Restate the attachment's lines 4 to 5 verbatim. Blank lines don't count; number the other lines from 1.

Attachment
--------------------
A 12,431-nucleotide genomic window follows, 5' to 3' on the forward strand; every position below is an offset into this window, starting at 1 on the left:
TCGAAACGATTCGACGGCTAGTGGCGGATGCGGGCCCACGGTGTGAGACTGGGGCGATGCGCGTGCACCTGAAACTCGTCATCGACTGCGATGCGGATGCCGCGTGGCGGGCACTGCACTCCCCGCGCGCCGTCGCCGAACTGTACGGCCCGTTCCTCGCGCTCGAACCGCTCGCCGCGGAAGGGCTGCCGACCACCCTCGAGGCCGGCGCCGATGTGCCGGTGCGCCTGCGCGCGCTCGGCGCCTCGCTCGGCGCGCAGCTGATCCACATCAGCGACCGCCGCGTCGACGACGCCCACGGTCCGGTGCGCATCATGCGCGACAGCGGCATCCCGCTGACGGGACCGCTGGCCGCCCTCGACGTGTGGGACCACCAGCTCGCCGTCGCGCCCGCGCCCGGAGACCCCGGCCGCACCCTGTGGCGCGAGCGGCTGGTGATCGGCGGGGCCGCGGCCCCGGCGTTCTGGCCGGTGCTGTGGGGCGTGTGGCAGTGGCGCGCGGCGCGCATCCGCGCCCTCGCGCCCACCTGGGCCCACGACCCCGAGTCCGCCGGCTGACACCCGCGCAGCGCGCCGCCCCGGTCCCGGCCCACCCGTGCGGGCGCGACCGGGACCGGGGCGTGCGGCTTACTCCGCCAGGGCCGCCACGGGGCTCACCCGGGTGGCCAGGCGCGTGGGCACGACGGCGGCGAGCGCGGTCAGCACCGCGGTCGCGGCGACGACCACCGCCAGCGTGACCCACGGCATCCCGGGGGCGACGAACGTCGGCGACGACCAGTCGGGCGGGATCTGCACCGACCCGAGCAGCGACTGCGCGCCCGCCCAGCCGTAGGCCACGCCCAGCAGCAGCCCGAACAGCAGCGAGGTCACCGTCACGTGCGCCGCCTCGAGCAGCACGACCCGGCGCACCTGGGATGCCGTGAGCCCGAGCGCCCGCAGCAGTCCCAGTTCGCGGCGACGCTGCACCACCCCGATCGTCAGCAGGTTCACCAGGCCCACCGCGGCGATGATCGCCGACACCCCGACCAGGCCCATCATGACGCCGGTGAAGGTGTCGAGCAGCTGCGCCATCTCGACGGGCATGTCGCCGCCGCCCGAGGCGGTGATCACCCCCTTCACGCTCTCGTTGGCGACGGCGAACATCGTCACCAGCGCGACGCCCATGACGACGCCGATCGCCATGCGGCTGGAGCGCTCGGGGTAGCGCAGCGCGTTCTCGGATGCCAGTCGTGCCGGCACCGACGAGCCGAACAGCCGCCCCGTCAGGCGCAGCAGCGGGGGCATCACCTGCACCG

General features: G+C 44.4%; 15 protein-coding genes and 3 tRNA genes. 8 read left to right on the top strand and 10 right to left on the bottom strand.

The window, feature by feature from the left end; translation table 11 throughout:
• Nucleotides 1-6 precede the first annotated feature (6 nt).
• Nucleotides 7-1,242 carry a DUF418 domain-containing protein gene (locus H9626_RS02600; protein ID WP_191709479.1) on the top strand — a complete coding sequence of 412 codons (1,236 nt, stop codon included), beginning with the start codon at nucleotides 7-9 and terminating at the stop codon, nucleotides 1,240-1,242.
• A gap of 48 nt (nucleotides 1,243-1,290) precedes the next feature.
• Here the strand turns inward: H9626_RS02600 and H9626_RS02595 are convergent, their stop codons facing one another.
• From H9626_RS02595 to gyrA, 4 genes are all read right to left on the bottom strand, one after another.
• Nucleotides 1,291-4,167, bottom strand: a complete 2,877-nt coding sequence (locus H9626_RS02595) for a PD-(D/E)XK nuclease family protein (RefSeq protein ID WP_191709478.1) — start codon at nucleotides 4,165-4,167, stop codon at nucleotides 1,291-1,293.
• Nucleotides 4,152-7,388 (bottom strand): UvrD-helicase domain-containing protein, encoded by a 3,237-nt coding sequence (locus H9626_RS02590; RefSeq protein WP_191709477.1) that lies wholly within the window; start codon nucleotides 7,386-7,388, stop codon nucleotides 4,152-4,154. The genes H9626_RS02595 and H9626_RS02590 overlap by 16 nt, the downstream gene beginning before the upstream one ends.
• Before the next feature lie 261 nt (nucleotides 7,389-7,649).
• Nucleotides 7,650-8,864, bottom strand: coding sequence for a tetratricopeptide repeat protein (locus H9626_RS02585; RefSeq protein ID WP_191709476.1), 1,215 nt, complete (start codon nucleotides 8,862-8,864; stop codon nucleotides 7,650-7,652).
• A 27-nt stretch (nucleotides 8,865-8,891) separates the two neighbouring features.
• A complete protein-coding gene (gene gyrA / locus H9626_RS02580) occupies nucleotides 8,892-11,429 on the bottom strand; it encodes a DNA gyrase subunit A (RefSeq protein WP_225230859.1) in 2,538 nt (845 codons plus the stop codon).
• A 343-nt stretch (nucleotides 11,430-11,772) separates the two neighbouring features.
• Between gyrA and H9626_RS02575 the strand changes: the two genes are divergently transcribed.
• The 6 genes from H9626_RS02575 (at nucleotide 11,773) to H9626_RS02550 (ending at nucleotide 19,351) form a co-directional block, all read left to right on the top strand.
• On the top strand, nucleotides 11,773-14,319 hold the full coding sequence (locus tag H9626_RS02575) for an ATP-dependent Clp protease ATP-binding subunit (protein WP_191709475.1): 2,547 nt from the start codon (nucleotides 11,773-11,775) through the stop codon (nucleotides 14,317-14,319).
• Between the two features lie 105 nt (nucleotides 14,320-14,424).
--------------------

The window, feature by feature from the left end; translation table 11 throughout:
• Nucleotides 1-6 precede the first annotated feature (6 nt).